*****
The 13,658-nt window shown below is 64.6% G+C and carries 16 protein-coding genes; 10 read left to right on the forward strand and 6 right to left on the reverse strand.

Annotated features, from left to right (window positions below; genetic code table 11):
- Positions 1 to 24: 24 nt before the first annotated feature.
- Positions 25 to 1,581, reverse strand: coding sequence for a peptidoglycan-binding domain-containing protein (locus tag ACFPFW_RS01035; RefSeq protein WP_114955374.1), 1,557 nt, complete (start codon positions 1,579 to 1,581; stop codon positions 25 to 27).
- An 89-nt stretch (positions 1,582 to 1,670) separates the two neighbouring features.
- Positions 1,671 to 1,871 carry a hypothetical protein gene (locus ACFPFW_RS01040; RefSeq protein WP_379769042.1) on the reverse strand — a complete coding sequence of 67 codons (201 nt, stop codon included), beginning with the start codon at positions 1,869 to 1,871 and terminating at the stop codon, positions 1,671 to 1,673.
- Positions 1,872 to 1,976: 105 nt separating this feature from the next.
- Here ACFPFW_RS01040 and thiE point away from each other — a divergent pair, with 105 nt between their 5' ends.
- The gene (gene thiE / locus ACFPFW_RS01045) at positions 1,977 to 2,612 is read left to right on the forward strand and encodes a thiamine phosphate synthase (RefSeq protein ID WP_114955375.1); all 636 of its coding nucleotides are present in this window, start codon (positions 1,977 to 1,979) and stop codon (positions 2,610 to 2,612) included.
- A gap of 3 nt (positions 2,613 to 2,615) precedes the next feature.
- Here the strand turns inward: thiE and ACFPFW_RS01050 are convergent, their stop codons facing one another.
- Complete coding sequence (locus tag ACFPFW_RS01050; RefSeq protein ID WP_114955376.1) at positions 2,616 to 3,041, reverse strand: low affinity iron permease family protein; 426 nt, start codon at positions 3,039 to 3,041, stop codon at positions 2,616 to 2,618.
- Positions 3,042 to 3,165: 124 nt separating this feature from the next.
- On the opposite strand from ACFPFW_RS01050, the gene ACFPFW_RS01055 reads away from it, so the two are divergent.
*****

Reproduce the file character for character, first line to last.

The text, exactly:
The 13,658-nt window shown below is 64.6% G+C and carries 16 protein-coding genes; 10 read left to right on the forward strand and 6 right to left on the reverse strand.

Annotated features, from left to right (window positions below; genetic code table 11):
- Positions 1 to 24: 24 nt before the first annotated feature.
- Positions 25 to 1,581, reverse strand: coding sequence for a peptidoglycan-binding domain-containing protein (locus tag ACFPFW_RS01035; RefSeq protein WP_114955374.1), 1,557 nt, complete (start codon positions 1,579 to 1,581; stop codon positions 25 to 27).
- An 89-nt stretch (positions 1,582 to 1,670) separates the two neighbouring features.
- Positions 1,671 to 1,871 carry a hypothetical protein gene (locus ACFPFW_RS01040; RefSeq protein WP_379769042.1) on the reverse strand — a complete coding sequence of 67 codons (201 nt, stop codon included), beginning with the start codon at positions 1,869 to 1,871 and terminating at the stop codon, positions 1,671 to 1,673.
- Positions 1,872 to 1,976: 105 nt separating this feature from the next.
- Here ACFPFW_RS01040 and thiE point away from each other — a divergent pair, with 105 nt between their 5' ends.
- The gene (gene thiE / locus ACFPFW_RS01045) at positions 1,977 to 2,612 is read left to right on the forward strand and encodes a thiamine phosphate synthase (RefSeq protein ID WP_114955375.1); all 636 of its coding nucleotides are present in this window, start codon (positions 1,977 to 1,979) and stop codon (positions 2,610 to 2,612) included.
- A gap of 3 nt (positions 2,613 to 2,615) precedes the next feature.
- Here the strand turns inward: thiE and ACFPFW_RS01050 are convergent, their stop codons facing one another.
- Complete coding sequence (locus tag ACFPFW_RS01050; RefSeq protein ID WP_114955376.1) at positions 2,616 to 3,041, reverse strand: low affinity iron permease family protein; 426 nt, start codon at positions 3,039 to 3,041, stop codon at positions 2,616 to 2,618.
- Positions 3,042 to 3,165: 124 nt separating this feature from the next.
- On the opposite strand from ACFPFW_RS01050, the gene ACFPFW_RS01055 reads away from it, so the two are divergent.